Celebrating the Cinematic Eye of Anthony Dod Mantle

What makes Danny Boyle’s 28 Days Later…, Lars von Trier’s Antichrist, Harmony Korine’s Julien-Donkey Boy, and Ron Howard’s Rush all in the same family? Anthony Dod Mantle, that’s what—or better yet, who. As one of the most sought after and groundbreaking directors of photography in modern film, the Oxford-born cinematographer brings his distinct approach and aesthetic to whatever he’s shooting. Having earned his stripes directing photography on the Dogme 95 films, Mantle helped to usher into a digital, handheld video aesthetic, which he brought into use on films like The Celebration and Dogville. In the documentary Side by Side he discusses the challenges that came with the emergence of digital cinema, how people thought it was a debasing the art of film, saying, “I have been slapped around, I’ve been applauded and almost executed for the same sentence.”

But since, he’s gone on to shoot Danny’s Boyle’s films—from 28 Days Later… to Trance—winning an Academy Award for his brilliantly shot Slumdog Millionare. Much of his early work dealt with the use of natural light and appeared more stark, but his recent films have been drenched in a violent use of color, with off kilter angles, and blown out frames. Speaking to his most recent work on Rush, Mantle said he wanted to, “avoid the predictable, downgraded, saturated look of ‘70s films” and instead focus on the “colour, sex, danger and panache” of Formula 1.” And with the wonder that is Rush having its theatrical release this weekend, we thought we’d take a look back on some of Mantle’s his best work. Enjoy.

Anthony Dod Mantle

Thomas Vinterberg’s The Celebration (1998)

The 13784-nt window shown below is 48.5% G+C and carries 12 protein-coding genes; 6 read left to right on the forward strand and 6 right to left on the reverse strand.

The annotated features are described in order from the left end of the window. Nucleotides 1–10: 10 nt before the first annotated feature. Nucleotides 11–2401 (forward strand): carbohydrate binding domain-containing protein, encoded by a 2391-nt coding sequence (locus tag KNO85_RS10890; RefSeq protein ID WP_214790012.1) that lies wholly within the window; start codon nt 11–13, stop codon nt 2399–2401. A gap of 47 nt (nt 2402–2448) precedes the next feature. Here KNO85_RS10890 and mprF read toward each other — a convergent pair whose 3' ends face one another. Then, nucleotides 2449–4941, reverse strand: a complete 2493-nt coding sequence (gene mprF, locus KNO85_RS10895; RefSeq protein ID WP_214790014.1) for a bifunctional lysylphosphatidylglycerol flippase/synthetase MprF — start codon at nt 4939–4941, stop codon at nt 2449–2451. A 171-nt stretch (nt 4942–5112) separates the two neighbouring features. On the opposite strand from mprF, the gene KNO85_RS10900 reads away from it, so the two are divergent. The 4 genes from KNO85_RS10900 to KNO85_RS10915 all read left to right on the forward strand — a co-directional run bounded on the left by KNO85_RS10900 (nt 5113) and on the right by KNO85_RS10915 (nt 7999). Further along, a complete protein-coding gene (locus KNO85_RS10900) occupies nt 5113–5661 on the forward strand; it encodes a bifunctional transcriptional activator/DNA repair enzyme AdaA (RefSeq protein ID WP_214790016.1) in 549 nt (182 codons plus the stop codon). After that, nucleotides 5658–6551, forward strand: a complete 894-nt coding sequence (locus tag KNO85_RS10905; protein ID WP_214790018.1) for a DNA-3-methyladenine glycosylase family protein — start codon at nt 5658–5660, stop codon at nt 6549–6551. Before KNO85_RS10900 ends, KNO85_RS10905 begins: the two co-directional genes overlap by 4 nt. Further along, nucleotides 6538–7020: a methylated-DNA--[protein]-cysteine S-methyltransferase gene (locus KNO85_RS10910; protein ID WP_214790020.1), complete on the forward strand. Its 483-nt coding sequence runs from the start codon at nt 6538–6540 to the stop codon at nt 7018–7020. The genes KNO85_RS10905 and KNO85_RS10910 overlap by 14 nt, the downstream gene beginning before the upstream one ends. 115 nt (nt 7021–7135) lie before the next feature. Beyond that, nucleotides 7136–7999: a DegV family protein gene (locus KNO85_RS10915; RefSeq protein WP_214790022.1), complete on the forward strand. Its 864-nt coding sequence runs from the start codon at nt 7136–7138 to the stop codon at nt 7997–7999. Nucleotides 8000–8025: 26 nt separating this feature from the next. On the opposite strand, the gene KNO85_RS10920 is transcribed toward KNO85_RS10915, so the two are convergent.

Harmony Korine’s Julien Donkey-Boy (1999)

Lars von Trier’s Dogville (2003)

Lars von Trier’s Manderlay (2005)

Danny Boyle’s Slumdog Millionare (2009)

Lars von Trier’s Antichrist (2010)

Danny Boyle’s 28 Days Later… (2002)

Danny Boyle’s Trance (2013)

Ron Howard’s Rush (2013)

Danny Boyle’s ‘Trance’: The First Masterpiece Of Dubstep Cinema

No wait, come back. I’m totally serious about this. Yesterday afternoon, as I sat in the watching Danny Boyle’s Trance with my wife and three other young men sitting alone throughout the enormous theatre, I was immensely enjoying myself, but also struggling to characterize the film. By the third act, I had it: yes, 2013 marks the moment when the dubstep cinema movement began. 

Oh sure, you could call the movie a sci-fi mind-bender—or even an improvement on the dead-eyed Inception—and much of the soundtrack is in fact composed of a more gentle sort of electronica. But there was something curious about the way writers Joe Ahearne and John Hodge came at its central psychological mystery. While many films of this stripe allow the viewer to piece a puzzle together, Trance is more interested in drawing you deeper and deeper down into the addled subconscious until we’re face to face with raw identity.

In other words, it’s always keeping you entirely off-balance by pulling the rug out, not unlike dubstep, with shifting alliances and motivations galore. Its color scheme is black and bled-out neon, with flecks of English rain blurring everything—pretty much what you visualize when you listen to anything by Clubroot. And Rosario Dawson gives a knockout, kickass performance as the otherworldly voice at the vortex of this turbocharged nightmarescape. That’s Burial all over: